Psychiatry & Psychology--General/loving a pathological liar

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Hi,

I know you can't diagnose someone for me. But this is my guess.

My partner or maybe ex-partner lies. At any point he says the thing that will benefit him the most. On any subject.

But last night I experienced something disquieting. I had discovered him in an affair. Putting all other issues aside, in any case I confronted him. When I  confronted him about the fact that I knew he had not been home during the month I was gone since the food had not been touched. He made up excuses. As always, when I pointed out one lie didn't work, he told another one. His method is basically throw it at the wall and see what sticks.

So I continued the confrontation  Her first name supposedly meant nothing. Her last name meant she was his headhunter. The fact that her name was on a hotel reservation that his credit card paid for--- still he had no idea how that had happened and he had never been to her town.

It wasn't until I picked up the phone and said OK let's call her and see if she knows, he broke down and told the truth. I had an eerie feeling of not having heard him do so before.

Well the next day (this morning) he checked my phone, saw I had her number, and begged me not to call her. Since he had said it was over, and was in this case pretty convincing, I believed him not only that it is over but that she dumped him when she learned of my existence. So I.no longer felt the need to call her. Ironically, because I know when I am beat. I was not going to be a bitch to her; I was going to say a few things about his strengths and weaknesses including the lying. Just being realistic-- with my head injury and mental disability I do not compete with a career woman.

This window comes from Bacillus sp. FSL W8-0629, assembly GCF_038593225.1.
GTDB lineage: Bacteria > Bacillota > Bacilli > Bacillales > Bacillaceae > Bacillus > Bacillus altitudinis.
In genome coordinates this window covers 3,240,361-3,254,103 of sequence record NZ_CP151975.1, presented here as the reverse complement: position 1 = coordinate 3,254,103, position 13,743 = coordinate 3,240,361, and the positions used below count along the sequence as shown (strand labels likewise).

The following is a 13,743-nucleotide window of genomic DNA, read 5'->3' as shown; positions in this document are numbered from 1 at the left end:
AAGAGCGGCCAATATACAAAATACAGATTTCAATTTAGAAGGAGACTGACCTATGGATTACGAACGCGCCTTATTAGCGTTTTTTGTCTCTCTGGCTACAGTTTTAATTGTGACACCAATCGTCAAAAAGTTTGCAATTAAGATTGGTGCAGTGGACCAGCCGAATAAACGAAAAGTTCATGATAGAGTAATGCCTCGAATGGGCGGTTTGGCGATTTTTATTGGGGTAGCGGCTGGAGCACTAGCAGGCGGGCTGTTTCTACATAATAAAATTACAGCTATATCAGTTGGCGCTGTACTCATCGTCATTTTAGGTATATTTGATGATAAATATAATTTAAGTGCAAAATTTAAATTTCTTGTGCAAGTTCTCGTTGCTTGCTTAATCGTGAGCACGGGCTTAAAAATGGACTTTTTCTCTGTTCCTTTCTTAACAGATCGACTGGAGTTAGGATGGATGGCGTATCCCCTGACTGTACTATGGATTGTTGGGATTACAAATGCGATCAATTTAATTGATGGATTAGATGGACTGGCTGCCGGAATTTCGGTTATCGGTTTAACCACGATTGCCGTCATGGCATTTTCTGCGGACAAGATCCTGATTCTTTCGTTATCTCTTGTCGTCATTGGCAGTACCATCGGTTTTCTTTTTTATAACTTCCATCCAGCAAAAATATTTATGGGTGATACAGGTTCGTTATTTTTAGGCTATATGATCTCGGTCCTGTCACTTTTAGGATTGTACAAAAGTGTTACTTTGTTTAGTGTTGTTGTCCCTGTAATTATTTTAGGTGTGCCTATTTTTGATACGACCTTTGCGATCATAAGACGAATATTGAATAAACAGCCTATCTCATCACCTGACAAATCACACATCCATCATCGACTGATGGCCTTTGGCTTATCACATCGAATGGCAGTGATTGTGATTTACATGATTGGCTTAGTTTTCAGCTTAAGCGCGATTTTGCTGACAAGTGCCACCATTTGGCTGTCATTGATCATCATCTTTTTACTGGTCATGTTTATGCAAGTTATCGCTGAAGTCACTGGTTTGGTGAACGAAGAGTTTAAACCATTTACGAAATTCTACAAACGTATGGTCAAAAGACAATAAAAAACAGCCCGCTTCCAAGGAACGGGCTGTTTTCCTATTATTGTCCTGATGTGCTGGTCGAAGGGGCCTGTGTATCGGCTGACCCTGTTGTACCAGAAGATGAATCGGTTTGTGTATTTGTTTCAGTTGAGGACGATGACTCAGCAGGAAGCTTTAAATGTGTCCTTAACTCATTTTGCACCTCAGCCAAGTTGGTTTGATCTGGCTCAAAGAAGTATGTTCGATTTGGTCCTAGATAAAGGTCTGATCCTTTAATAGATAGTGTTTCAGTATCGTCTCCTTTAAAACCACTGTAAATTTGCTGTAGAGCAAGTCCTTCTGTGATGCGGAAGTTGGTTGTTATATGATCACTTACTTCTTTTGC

So this morning he checked my phone, saw her number, and begged me not to call her. Then I next do believe him when he said she had threatened to call the cops on him. But suddenly I realized. He wasn't going to admit the affair even with all of my extremely complete knowledge, until he was afraid to go to jail.

And suddenly I thought to myself, there is something wrong here. That is not logical. Well maybe it is in the sense that it is pretty hard for me to take the next step in most cases where I never get him to admit, and he did not know that in this case I had already called the locksmith for Monday. So maybe, maybe there was still logic.

But... It seems so crazy. With her name on the receipt and his on the credit card statement, it was illogical to insist he did not know how that happened. After all. It seems the next step for most philanderers would be either justification or anger. But... It seems like maybe he COULD NOT take the step of admitting-- until it was in his best interest to do so.

It almost seems... That his behavior was no longer a part of reality. That it is a pathology. And suddenly with those words in mind I recalled the term pathological liar.